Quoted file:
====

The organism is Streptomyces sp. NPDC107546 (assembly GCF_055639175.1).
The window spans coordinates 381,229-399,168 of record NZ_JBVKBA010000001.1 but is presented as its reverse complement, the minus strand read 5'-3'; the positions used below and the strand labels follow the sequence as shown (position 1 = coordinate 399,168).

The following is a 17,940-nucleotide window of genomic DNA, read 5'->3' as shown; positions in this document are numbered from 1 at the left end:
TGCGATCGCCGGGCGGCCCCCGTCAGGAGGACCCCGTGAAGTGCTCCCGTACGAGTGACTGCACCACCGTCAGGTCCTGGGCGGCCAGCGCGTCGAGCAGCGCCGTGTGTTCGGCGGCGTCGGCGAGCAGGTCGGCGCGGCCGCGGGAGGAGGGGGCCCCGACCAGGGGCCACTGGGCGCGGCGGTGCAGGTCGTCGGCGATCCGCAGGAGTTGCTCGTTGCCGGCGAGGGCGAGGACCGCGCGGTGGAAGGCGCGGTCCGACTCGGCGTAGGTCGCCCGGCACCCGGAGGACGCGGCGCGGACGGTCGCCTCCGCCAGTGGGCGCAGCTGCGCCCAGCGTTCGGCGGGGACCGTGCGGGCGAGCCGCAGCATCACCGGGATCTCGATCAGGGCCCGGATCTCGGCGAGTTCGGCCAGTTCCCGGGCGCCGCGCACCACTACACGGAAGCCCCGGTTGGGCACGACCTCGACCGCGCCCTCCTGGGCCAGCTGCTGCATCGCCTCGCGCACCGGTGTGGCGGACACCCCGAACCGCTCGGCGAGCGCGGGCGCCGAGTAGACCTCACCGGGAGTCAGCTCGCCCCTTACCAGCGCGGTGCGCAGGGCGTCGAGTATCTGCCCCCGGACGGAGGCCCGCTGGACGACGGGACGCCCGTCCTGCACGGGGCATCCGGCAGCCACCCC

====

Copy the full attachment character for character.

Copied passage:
The organism is Streptomyces sp. NPDC107546 (assembly GCF_055639175.1).
The window spans coordinates 381,229-399,168 of record NZ_JBVKBA010000001.1 but is presented as its reverse complement, the minus strand read 5'-3'; the positions used below and the strand labels follow the sequence as shown (position 1 = coordinate 399,168).

The following is a 17,940-nucleotide window of genomic DNA, read 5'->3' as shown; positions in this document are numbered from 1 at the left end:
TGCGATCGCCGGGCGGCCCCCGTCAGGAGGACCCCGTGAAGTGCTCCCGTACGAGTGACTGCACCACCGTCAGGTCCTGGGCGGCCAGCGCGTCGAGCAGCGCCGTGTGTTCGGCGGCGTCGGCGAGCAGGTCGGCGCGGCCGCGGGAGGAGGGGGCCCCGACCAGGGGCCACTGGGCGCGGCGGTGCAGGTCGTCGGCGATCCGCAGGAGTTGCTCGTTGCCGGCGAGGGCGAGGACCGCGCGGTGGAAGGCGCGGTCCGACTCGGCGTAGGTCGCCCGGCACCCGGAGGACGCGGCGCGGACGGTCGCCTCCGCCAGTGGGCGCAGCTGCGCCCAGCGTTCGGCGGGGACCGTGCGGGCGAGCCGCAGCATCACCGGGATCTCGATCAGGGCCCGGATCTCGGCGAGTTCGGCCAGTTCCCGGGCGCCGCGCACCACTACACGGAAGCCCCGGTTGGGCACGACCTCGACCGCGCCCTCCTGGGCCAGCTGCTGCATCGCCTCGCGCACCGGTGTGGCGGACACCCCGAACCGCTCGGCGAGCGCGGGCGCCGAGTAGACCTCACCGGGAGTCAGCTCGCCCCTTACCAGCGCGGTGCGCAGGGCGTCGAGTATCTGCCCCCGGACGGAGGCCCGCTGGACGACGGGACGCCCGTCCTGCACGGGGCATCCGGCAGCCACCCC